• IDL - ORB access
  • RMI - remote method invocation (RPC)
No longer at http://splash.javasoft.com/pages/intro.html.

java.io.*


Relevant Classes

  • InputStream - the generic input stream
  • OutputStream - the generic output stream
  • BufferedInputStream - a buffered input stream
  • BufferedOutputStream - a buffered output stream
  • PipedInputStream - a pipe for inter-thread communication
  • PipedOutputStream - a pipe for inter-thread communication
  • ByteArrayInputStream - stream from a byte buffer
  • ByteArrayOutputStrema - stream into a byte buffer
  • DataInputStream - higher-level data input
  • DataOutputStream - higher-leve data output

Streams

Streams are the building blocks of all interesting communcations. You can get streams from files, from the console, from network sockets and so forth. You can then attach filter streams to these to achieve higher-level communications.

We'll work with streams to do fun stuff later.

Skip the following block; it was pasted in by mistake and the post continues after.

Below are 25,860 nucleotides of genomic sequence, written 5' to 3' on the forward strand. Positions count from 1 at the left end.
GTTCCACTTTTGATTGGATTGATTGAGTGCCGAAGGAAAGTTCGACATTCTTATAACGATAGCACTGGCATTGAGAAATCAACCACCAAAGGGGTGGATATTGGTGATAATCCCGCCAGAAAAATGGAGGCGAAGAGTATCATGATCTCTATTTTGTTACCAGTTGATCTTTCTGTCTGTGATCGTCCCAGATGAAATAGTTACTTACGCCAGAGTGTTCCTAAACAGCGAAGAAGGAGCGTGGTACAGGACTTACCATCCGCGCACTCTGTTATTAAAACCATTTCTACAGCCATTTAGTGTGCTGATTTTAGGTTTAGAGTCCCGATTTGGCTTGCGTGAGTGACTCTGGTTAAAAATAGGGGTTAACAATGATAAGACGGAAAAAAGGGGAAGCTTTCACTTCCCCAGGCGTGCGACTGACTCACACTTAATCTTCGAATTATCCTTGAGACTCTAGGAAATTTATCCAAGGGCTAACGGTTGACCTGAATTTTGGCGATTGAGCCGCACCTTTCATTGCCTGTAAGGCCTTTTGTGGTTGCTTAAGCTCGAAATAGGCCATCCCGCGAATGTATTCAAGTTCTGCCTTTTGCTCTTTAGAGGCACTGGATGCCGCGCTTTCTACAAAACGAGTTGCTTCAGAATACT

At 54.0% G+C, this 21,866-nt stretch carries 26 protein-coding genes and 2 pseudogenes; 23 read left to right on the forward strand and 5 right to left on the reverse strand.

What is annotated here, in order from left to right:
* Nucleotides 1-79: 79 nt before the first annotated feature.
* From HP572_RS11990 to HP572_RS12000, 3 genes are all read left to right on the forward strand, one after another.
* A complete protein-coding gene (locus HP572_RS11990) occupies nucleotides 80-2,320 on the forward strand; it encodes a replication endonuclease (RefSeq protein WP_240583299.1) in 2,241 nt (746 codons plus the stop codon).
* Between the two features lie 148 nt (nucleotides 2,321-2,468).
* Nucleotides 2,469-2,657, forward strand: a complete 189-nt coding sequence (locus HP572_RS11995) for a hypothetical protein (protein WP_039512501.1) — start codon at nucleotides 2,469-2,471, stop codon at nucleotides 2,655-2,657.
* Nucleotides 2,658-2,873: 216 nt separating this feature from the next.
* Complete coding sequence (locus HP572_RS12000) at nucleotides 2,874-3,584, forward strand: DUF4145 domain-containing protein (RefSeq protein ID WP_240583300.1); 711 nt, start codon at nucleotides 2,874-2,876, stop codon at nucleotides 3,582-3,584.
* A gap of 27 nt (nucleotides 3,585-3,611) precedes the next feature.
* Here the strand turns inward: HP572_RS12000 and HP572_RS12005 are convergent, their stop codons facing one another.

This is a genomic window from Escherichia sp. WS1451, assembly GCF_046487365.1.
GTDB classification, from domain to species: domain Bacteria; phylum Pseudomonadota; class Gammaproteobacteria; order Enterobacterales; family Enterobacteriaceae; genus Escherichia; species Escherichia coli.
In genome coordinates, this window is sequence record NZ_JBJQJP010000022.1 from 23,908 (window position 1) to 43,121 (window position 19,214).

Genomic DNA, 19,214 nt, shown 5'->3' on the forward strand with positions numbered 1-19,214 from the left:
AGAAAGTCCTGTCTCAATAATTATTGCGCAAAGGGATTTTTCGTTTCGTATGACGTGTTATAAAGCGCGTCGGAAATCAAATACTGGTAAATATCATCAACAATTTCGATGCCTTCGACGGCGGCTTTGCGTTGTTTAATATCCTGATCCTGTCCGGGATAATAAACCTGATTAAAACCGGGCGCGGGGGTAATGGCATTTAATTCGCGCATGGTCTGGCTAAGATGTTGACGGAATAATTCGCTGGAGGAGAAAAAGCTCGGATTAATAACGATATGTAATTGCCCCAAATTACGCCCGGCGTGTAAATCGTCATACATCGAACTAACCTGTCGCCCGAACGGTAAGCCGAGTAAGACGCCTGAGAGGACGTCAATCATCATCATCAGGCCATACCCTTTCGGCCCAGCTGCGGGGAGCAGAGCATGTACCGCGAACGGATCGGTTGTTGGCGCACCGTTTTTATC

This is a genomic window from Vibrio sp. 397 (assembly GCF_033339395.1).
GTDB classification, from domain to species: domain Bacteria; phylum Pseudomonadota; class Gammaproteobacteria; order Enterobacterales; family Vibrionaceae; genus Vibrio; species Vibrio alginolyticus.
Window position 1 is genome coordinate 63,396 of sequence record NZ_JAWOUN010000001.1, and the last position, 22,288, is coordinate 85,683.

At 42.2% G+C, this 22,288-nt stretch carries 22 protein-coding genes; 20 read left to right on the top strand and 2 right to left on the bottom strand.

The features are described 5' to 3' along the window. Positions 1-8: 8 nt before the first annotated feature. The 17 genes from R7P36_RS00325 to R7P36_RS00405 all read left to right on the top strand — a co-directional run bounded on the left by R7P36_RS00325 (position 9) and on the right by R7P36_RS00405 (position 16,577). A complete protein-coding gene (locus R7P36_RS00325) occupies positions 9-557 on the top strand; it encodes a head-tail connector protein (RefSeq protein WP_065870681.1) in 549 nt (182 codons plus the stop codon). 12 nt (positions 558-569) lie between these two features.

java.net.*


Relevant Classes

These are the classes that we'll look at today.
  • DatagramPacket - a UDP packet (receive/send)
  • DatagramSocket - a UDP socket (send/receive)
  • InetAddress - an internet address
  • ServerSocket - a TCP server socket
  • Socket - a TCP connection socket

Other Classes

These are some of the other networking classes.
  • URL - a URL processor, useful for parsing URLs
  • ContentHandler - a class which handles a MIME type
  • URLConnection - a connection through the URL class
There are other URL-related classes which are mostly of interest if you're writing a browser of some kind.

Java and UDP


Conceptual

UDP is packet-based; it revolves around constructing packets of information and dispatching them. Receipt is not guaranteed, but receipts are guaranteed to not be corrupt.

Sending

  • Construct a DatagramPacket with data and destination address, port
  • Construct a DatagramSocket on a specific port (or let OS choose)
  • Send the packet through the socket
  • Sending is complete once the packet enters the network

Receiving

  • Construct a DatagramSocket on a specific port
  • Wait for receipt of a packet
  • Interrogate the packet for data and source address, port

Notes

Packet length is stored in sixteen bits, so limit your data size. Fragmentation will reduce your chances of delivery, so limit your data size. Fragmentation occurs when the packet is bigger than a datalink maximum transmission unit along the way. Ethernet has a 1500 byte MTU; CSLIP 512 bytes; SLIP 256 bytes. Deliveries may be reordered and duplicated but not corrupted so be prepared.

UDP Transmission


Code

This is a code fragment for UDP transmission.